Monthly Archives: March 2020

A Blank Canvas

By Ruth Wellens

It’s nearly spring so I was beginning to clean out the corner of my basement that has accumulated the mess of year’s past. My son is going to graduate from college this May but left behind numerous notebooks from his elementary and high school years. Somehow between us, we have gone through the notebooks and ripped out the instructive pages, but I just have a difficult time putting perfectly good notebook paper into the garbage which ends up in landfills. So – I end up with a lot of half-filled notebooks with crazy adolescent writing on the covers. 

Good news: I also ended up with ideas yet to be realized. Procuring all of the notebooks and paper together, I suddenly became inspired to write! Sure, as writers we have ideas rambling around our brains all the time, but this paper was tangible. Each piece meant my ideas could turn into reality with strokes from a pen.  Sure, I use my computer most of the time, but there is a visceral pleasure in putting pen to paper when writing.  Even if it is an outline or bullet points for your writing, it is visual proof of that idea when put on paper.

My broken down half notebooks are now stacked in my make-shift office, ready and waiting to turn into a story board, a story, a novel, an editorial, or maybe just random thoughts to be expounded on another day. The excitement is there. It feels like New Year’s Eve rife with resolutions! The first day of spring with all the promise of colorful flowers, warm sun and brilliant hues of green. The potential adventure of travelling to a new place! All of the paper ready and willing to serve my ideas.

I have heard some writers carry paper with them at all times in case an idea comes to them. With the advent of cell phones, some writers use the verbal choice of talking into them to retain their ideas until they can sit and think about them more. Yes, some of us get our best ideas in the shower, which, unfortunately, is not paper’s best friend. As for me, I have my half notebooks with lots and lots of blank pages to write on!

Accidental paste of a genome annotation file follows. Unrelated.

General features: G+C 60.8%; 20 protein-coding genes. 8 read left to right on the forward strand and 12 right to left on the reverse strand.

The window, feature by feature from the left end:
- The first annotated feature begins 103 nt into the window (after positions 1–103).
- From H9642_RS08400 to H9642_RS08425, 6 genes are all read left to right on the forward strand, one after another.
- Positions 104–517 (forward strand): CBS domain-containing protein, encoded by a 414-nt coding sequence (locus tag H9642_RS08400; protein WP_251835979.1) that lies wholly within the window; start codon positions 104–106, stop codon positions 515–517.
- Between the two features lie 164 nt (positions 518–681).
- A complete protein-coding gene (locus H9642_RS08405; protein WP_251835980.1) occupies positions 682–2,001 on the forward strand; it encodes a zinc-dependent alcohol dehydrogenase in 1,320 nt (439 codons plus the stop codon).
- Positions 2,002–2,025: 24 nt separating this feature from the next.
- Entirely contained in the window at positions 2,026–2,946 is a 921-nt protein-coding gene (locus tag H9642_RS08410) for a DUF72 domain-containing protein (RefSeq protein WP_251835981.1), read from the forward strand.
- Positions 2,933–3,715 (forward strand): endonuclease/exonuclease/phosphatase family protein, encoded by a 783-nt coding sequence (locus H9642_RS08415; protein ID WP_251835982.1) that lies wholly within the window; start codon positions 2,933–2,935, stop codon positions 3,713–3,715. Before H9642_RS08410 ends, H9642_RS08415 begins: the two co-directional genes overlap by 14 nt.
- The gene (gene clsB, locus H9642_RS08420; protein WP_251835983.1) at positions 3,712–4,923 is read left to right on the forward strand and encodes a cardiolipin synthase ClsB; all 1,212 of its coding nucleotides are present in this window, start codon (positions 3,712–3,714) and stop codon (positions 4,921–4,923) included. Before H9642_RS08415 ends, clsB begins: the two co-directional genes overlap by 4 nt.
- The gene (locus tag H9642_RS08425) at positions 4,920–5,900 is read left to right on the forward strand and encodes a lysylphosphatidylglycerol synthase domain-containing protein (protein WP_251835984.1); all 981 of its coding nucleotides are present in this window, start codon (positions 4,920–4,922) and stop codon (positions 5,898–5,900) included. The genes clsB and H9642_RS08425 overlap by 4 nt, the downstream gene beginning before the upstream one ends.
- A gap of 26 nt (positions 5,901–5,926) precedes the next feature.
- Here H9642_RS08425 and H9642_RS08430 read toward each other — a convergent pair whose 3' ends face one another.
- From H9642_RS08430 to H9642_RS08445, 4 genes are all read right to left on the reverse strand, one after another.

Bogged Down by Minutiae

By Rhonda Strehlow

Writers have a love/hate relationship with word count. Am I writing a novel? Short story? Flash fiction?

What’s my genre? Mystery. Romance. Action. Suspense. Poetry. Memoir.

Where do I fit?

We get stymied by unimportant details.

More important than word count or genre is making your words count. Lately useless words have been irritating me. Some. Almost. About. Filler words. Check them out when you read your next book. Notice that they don’t add anything to the story. They are a distraction. Eliminate them from your writing. Or, at least use them purposefully.

Write like we’re in this together.

Use words that evoke strong emotions. Cringed with fear. Bubbled with excitement. Cried until he collapsed.

Use imaginative action words. Walked is boring. Raced. Stumbled. Hobbled. Skipped. Danced. All better words.

Some of your words should stretch the comfort zone of your readers.  One reader told me she had to look up two words in one of my books. I challenged her to use them the next time we met.

Make your descriptions memorable. Not, “She picked a flower.” Instead, “She reached for the most stunning hydrangea on the bush of a hundred beautiful flowers.”

End each chapter with images so powerful the reader stops to process what he’s just read.

Challenge your readers. If readers don’t come away even a bit changed, a little more educated, after reading our books, have we done our jobs?

I’m disappointed when I read a book and think, that was a nice book. And, then promptly forget it. (I’m old. I don’t have time for nice.)  I’d rather my reaction be, ‘Tell me there’s a sequel!’